As Solidarity went to press, students at the University of East Anglia, Edinburgh University and Goldsmiths College in London had just gone into occupation in solidarity with Gaza — bringing the total number of colleges that have now occupied to 29. Koos Couvée reports from the meeting to coordinate the occupations called by the Stop the War Coalition on 7 February.
The meeting started with a number of high profile speakers. Jeremy Corbyn praised the student movement rising again after years of apathy. Students involved in the LSE and Manchester occupations spoke about the disgraceful attitude of NUS towards the movement, and the possiblity of it broadening out to cover other issues like anti-fascism and free education. Lindsey German of the SWP made a predictable analogy between the situation in South Africa in the 1970s and Palestine now and spoke in favour of a boycott of Israel. Tony Benn also spoke. The general tone of the meeting was celebratory.
A bit of debate arose around the boycott issue, when a member of the Socialist Party argued a boycott would hurt the Israeli working class most, and inhibited united action for socialism in the Middle East. The majority of the room was heavily in favour of a boycott. This was the end of the debate, and it did not resurface. Interestingly, the student charter that the StWC drew up for their local factions did not include the boycott demand.
After the reports back from the various occuopations, the final session again included a number of speakers — Chris Nineham from StWC and the SWP, George Galloway MP, and Rob Owen, NUS Executive member and SWP activist. Nineham broadened the emphasis on Gaza to imperialism worldwide, and stressed the importance of the demos around the G20 and NATO. Galloway tried to rally support for his Gaza aid convoy.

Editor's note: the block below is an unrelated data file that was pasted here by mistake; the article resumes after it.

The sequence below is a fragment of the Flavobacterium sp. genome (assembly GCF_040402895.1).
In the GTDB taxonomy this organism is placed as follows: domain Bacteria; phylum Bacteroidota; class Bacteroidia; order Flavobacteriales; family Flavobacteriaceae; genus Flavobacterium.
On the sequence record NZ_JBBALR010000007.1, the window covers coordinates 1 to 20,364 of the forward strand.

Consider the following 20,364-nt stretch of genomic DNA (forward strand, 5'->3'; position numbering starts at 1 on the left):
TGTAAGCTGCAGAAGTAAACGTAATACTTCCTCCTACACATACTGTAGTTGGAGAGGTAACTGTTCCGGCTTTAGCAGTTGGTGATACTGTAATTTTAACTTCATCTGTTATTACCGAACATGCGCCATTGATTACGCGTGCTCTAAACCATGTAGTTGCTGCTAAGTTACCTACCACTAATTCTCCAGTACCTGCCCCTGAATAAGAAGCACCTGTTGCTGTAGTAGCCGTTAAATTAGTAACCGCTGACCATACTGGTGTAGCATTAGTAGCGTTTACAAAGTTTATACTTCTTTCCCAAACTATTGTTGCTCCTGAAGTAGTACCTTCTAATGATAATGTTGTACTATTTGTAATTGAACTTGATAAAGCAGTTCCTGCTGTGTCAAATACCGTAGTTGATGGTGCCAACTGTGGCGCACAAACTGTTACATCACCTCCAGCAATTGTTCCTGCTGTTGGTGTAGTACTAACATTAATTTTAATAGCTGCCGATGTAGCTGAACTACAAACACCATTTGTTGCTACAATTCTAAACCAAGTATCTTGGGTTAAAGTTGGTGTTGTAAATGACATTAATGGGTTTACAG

After the conference many delegates felt quite dissatisfied, despite the general tone of the meeting being constructive and celebratory. It seemed to me that a lot of the socialist/libertarian/unaffiliated delegates wanted to network and share skills, which the conference did not cater for.
Apart from this there was the call from Revo/Workers Power for the “radical coordination of student struggles”. Then of course there is Education Not for Sale’s call for a new student union network alongside NUS (a lot of frustration about the NUS was voiced in the meeting), and the planned meeting to discuss this idea on 7 March. We joined forces and called for a meeting at ULU after the conference. We were joined by 40-50 delegates, and the SWP turned up to it as well.
Because of the various intentions behind this spontaneous meeting its aims were quite unclear, but I think there were a number of elements to it. People wanted to have a general discussion about this occupation movement and its relation to broader politics and student struggles. Some people did not want to network and organise through the bureaucracy of the StWC, and were opposed to the creation of a national committee, something that was proposed and voted through on conference floor earlier. Other questions were on how this movement related to NUS and could foster involvement in the “new centre”, as well as how it related to various existing broad left student initiatives.
SWP comrades tried to block this discussion, arguing for national coordination through the structures they control (STW, the Another Education is Possible group). The legitimacy of people in the room was questioned by Rob Owen, saying he didn't feel “the meeting reflected the leadership of the occupations”, which pissed a lot of delegates (especially those who are on principle opposed to the idea of leadership) right off. By this time the SWP, except for Rob, had all walked out. With numbers dwindling we decided to set a date for for a national meeting (provisionally Saturday 18 April), and we agreed that our struggles should be linked up through the creation of an email list and regular meetings.
Whether the SWP is up for building for a new conference on April 18 remains to be seen. By that time, the Nato and G20 demonstrations, as well as the 25 February demonstration for free education, will be behind us, and we will need a national network to continue our various struggles, especially over fees.
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